Nebraska lawmakers debate ‘last, best hope’ for tax cuts
LINCOLN, Neb. (AP) — After months of negotiations, Nebraska lawmakers are set to begin debate Tuesday on a new version of Gov. Pete Ricketts’ tax plan geared toward property owners and corporations.
The package, endorsed by the state’s largest farm and business groups, will face heavy scrutiny from lawmakers in the final days of the 2018 session.
“It’s likely our last, best hope for tax relief in this legislative session,” said Sen. Jim Smith of Papillion, who sponsored it on the governor’s behalf.
Here are five things to know about the package:
WHAT WOULD IT DO FOR PROPERTY OWNERS?
The package would offer income tax credits to reimburse some of the property taxes paid by agricultural landowners and homeowners.
Homeowners would get a credit equal to 1 percent of their total property taxes in 2018, up to a maximum of $25. That means a homeowner with a $2,000 property tax bill would get $20 back after filing an income tax return. The credit would increase each year until 2030, when it would total 20 percent of a homeowner’s property tax bill. At that point, the credit would be capped at $500 to prevent mega-homes from getting too much of the benefit.
Agricultural landowners would get a credit totaling 2 percent of their property tax bill this year, with no cap. That credit would also increase annually until 2027, when landowners would get a credit equal to 20 percent of their property tax bill.
In both cases, the tax credit would be refundable, so property owners would get a payment from the state if the credits are greater than the total income taxes owed.
WHAT WOULD IT DO FOR BUSINESSES?
Commercial property taxes wouldn’t be cut, but the plan would lower Nebraska’s top corporate income tax rate over five years and pump $5 million a year into job-training programs.
Nebraska’s top corporate rate of 7.81 percent would ratchet down to 6.84 percent, the same rate levied on individual taxpayers. Business groups such as the Nebraska Chamber of Commerce and Industry say the lower rate will help companies compete against businesses in neighboring states.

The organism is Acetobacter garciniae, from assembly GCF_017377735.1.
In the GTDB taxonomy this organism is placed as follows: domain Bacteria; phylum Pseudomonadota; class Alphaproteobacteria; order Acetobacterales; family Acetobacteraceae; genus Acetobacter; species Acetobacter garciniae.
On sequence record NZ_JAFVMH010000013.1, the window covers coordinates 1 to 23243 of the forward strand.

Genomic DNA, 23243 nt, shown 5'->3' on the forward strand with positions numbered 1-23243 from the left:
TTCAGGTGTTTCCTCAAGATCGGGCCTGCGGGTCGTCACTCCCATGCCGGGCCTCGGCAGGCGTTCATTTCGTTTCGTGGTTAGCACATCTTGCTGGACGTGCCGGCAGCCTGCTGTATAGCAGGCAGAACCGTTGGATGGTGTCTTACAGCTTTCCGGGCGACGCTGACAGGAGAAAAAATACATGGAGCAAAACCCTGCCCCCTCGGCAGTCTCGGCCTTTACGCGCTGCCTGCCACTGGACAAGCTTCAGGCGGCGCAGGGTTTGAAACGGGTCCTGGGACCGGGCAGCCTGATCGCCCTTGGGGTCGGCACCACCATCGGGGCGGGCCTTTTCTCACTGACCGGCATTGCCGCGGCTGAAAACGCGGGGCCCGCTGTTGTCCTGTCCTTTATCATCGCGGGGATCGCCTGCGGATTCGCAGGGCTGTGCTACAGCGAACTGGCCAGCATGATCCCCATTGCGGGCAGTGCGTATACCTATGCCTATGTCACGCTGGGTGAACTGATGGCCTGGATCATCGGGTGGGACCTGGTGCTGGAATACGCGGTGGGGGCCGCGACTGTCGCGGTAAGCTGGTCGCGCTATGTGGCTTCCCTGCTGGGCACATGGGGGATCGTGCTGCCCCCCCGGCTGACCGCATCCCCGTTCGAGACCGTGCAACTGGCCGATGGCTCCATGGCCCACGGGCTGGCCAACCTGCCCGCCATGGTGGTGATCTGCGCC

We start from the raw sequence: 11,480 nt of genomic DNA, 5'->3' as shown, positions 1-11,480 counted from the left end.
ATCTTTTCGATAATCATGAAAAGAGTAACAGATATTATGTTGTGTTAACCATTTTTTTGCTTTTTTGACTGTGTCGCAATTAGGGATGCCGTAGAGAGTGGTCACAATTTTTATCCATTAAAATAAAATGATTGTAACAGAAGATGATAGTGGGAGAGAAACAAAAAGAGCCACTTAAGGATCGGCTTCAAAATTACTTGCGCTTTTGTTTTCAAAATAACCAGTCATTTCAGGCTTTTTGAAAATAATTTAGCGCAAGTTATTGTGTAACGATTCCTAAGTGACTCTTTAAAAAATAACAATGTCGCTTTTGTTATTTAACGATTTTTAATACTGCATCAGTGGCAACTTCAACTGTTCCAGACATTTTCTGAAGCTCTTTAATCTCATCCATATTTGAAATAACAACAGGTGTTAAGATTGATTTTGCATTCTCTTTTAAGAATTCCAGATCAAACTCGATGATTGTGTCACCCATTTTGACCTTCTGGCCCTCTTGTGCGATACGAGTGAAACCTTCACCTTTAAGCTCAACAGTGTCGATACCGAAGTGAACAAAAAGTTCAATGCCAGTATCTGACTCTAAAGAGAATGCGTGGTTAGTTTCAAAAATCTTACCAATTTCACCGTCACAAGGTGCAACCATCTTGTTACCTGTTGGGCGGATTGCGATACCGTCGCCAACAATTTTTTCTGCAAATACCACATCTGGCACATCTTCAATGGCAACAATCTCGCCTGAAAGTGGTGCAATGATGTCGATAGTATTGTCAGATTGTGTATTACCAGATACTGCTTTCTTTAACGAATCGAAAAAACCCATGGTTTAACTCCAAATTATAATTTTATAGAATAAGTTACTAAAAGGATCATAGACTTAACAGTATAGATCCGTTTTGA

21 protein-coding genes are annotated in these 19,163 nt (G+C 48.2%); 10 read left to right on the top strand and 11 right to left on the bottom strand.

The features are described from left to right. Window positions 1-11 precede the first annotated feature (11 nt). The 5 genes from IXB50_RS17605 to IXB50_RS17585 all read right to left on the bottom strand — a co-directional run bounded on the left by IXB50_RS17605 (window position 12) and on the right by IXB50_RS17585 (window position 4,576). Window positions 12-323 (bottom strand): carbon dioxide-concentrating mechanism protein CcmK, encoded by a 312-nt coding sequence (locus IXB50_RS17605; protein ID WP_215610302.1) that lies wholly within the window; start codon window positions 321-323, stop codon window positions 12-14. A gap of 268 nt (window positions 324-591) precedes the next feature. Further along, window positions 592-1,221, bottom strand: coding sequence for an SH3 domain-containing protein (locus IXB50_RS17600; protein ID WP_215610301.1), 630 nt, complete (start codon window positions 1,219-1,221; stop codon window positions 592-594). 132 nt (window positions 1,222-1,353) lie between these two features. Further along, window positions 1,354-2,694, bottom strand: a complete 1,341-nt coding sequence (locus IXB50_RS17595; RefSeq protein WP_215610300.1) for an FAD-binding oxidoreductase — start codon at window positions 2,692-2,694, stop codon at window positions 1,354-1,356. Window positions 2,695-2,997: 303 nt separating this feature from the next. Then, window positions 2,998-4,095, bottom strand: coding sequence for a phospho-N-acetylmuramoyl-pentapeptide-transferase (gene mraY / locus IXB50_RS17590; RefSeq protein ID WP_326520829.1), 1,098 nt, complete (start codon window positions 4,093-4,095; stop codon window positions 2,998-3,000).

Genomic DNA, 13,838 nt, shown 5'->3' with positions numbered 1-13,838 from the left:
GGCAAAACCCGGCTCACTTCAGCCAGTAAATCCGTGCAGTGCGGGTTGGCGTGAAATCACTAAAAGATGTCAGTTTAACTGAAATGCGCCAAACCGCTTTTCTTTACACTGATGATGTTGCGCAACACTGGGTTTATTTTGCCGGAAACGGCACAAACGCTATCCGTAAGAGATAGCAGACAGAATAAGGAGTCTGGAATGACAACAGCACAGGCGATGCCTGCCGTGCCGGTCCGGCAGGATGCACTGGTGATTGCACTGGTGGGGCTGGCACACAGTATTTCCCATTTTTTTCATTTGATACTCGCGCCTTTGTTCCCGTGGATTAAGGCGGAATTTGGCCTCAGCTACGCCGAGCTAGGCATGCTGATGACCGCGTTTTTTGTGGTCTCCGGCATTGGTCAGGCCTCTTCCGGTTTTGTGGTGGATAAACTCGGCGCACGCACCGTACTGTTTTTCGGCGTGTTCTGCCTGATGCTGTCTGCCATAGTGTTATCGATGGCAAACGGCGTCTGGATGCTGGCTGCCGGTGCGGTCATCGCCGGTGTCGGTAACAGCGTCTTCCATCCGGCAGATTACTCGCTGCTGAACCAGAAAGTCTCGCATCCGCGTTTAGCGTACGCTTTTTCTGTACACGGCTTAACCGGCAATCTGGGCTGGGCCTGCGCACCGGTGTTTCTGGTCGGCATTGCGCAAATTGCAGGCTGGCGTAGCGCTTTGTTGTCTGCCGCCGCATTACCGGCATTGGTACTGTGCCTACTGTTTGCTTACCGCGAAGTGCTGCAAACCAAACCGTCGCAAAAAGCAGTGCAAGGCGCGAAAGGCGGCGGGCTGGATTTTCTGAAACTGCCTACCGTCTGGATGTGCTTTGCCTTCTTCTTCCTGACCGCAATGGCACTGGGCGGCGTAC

The original bill would have lowered Nebraska’s top individual income tax bracket as well, but that provision was taken out because of the cost.
HOW WOULD THE STATE PAY FOR IT?
Nebraska state government would lose millions in revenue each year if the bill passes, and the totals would increase over time. Once the package is fully implemented in 2030, state officials estimate it would cost more than $644 million a year.
Supporters would pay for the first year of tax breaks by drawing about $40 million from the state’s cash reserve, which was designed to cover one-time expenses and sudden declines in tax revenue. They haven’t given specifics beyond that point, but Ricketts and Smith have said it’s doable by keeping tight control on state spending.
WHAT ARGUMENTS HAVE BEEN MADE FOR AND AGAINST IT?
Supporters say the bill would help farmers whose property taxes have soared over the last decade, despite a recent decline in commodity prices that has hurt their incomes. The bill “puts us on a path for long-term relief for all property tax payers,” said Steve Nelson, president of the Nebraska Farm Bureau.
Smith and business groups argue the package will spur economic growth and make Nebraska more attractive to businesses. They also point to neighboring Iowa, where the Republican-controlled Legislature and GOP Gov. Kim Reynolds are pushing their own tax-cut packages.
Opponents argue the property tax benefits would take too long to go into effect and won’t keep pace with inflation. Most of the benefits in the bill would go to larger, wealthier farm operations, said Sen. Paul Schumacher, of Columbus.
“For the farmers that are really hurting, it’s not going to be much help at all,” Schumacher said. “Whatever help they get from it will be absorbed by the increased cost of fertilizer, fuel and insurance.”
Schumacher said the corporate tax cut isn’t large enough to make a difference for any businesses.
Some moderate and progressive senators said the bill would make it harder to invest in other priorities, such as child welfare services, water conservation projects and changes to the state’s troubled prison system.
DOES IT HAVE A CHANCE OF PASSING?
Smith said supporters will have to navigate a “narrow path” to pass the bill in a tight budget year, but he and Ricketts have been meeting with senators to try to win more support. The bill is certain to face a legislative filibuster, forcing supporters to gather votes from at least 33 of the Legislature’s 49 senators.
That could prove challenging. Several rural senators have pitched their own ideas to lower property taxes, including a statewide ballot measure, and some progressive lawmakers say the governor’s bill would hurt the state’s finances. Three or four senators could provide crucial swing votes.
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